how do busy people deal with identica/twitter?

I’m an anti-social denter/twitterer. I publish irregularly (to, apparently, several hundred people) but read at best daily and at worst weekly, and at that, I read basically only direct replies plus (by twitter standards) a handful of people’s dents/twits.1

This is primarily because the signal/noise ratio is not very good, and (worse) the presentation of that high-s/n ratio is generally a constant, distracting flow. I only barely had time for that when we called it ‘IRC’; I didn’t have time for that in law school; I certainly won’t have time for it when I’m a practicing lawyer. (The other option is to read it in bulk, say, once a day, but if I were following all my interesting friends that would probably take hours, and you lose the conversational aspect to boot.)

That said, I can see that there is signal in there; lots of interesting discussions seem to be happening (and sometimes amusing ones too, which matters.) And I’m a firm believer that ‘part of my job’ is to stay current; I spend 60-90 minutes on an elliptical trainer every morning reading blogs so that I have an understanding of what is going on in the world (both professionally and for entertainment purposes.)

So I’m willing to devote at least some time to reading dents/tweets… if I can figure out how to do it in a way that isn’t maddeningly distracting or a complete time suckage. And that is what I’m asking for here. :) How do you tame the flow? How do you extract value out of it?

Options I will not look at:

  • anything that amounts to ‘suck it up’ or ‘just treat it like the distraction of email’. If anything, I’m trying to move away from that model for email as well; one of my August projects is to move as much email as possible out of my inbox, either by unsubscribing, by moving it to my RSS reader, or by other means. The cognitive cost of this stuff is high; not so high that I want to get rid of it altogether, but high enough that we need to start tackling it with sophisticated tools rather than the naive models we’ve been using so far.

Options I’m going to experiment with:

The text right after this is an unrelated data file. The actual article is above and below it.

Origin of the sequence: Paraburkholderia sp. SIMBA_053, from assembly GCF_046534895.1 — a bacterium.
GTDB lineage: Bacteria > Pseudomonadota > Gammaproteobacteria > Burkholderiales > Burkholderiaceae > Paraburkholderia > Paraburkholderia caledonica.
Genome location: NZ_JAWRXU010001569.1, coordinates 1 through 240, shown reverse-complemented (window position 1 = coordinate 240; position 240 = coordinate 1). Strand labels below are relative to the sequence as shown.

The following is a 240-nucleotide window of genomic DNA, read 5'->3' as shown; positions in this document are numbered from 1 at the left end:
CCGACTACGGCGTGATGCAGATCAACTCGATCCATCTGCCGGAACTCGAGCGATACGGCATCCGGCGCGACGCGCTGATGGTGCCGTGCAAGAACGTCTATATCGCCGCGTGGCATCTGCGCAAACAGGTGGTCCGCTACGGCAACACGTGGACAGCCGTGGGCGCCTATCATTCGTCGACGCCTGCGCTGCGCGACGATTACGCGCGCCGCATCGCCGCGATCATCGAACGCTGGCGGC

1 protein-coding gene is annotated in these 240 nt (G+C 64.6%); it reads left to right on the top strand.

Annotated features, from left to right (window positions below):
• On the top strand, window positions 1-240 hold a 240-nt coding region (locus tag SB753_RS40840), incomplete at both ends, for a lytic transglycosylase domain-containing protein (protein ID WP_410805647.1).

1. Historically, I followed a dozen people on twitter and 40ish on identica; those numbers have both gone up as a result of experimenting for this post. []

21 thoughts on “how do busy people deal with identica/twitter?”

  1. Monday, August 3rd, 2009 by William Lark 0   Add a Comment I’m an anti-social denter/twitterer. Original post: Luis Villa: how do busy people deal with identica/twitter?

  2. Myself? I completely ignore twitter.

    For communicating with people I actually care about, I use Facebook.

    To read regular news about subjects I care about, I use Google alerts.

    I’ve got tons of Twitter followers — more every day, even though I don’t use it at all — but I never post anything, at all, ever.

    I understand, in the abstract, how Twitter could be useful. But for me, it’s just a net minus. If you figure out how to make it useful for you, let me know what your tools and workflow are, and I’ll be happy to try it out.

  3. I saw some software once which would turn twitter into an IRC channel that you could join in your IRC client. Tweets from others would become messages to you, and things you type would get tweeted. If you want to use twitter, you might try that.

    Personally, I don’t see any more value in it than hanging out in a random IRC channel.

  4. I myself have found that I have not been around (as much as I have an Tweet account, it’s remains a feeder from my and is generally ignored) often for the same reason.
    The noise that these sites generate is just astonishing, especially anything that clones the twiter model. If anything, I really go on to see what others might have to say and even then is somewhere around once a month.

    If anything, and maybe the one thing that I would like to see on (or anything else using Laconica)…. is the use of FILTERS. Maybe something based on tags or what not, but some way to give people the power to mange the torrent flow of information from these places generate. (did a quick look at Laconica and it seem to be a coming feature { } for the 1.0 release, since updates their servers REALLY fast on the next release of Laconica, it’s really a matter of getting it done)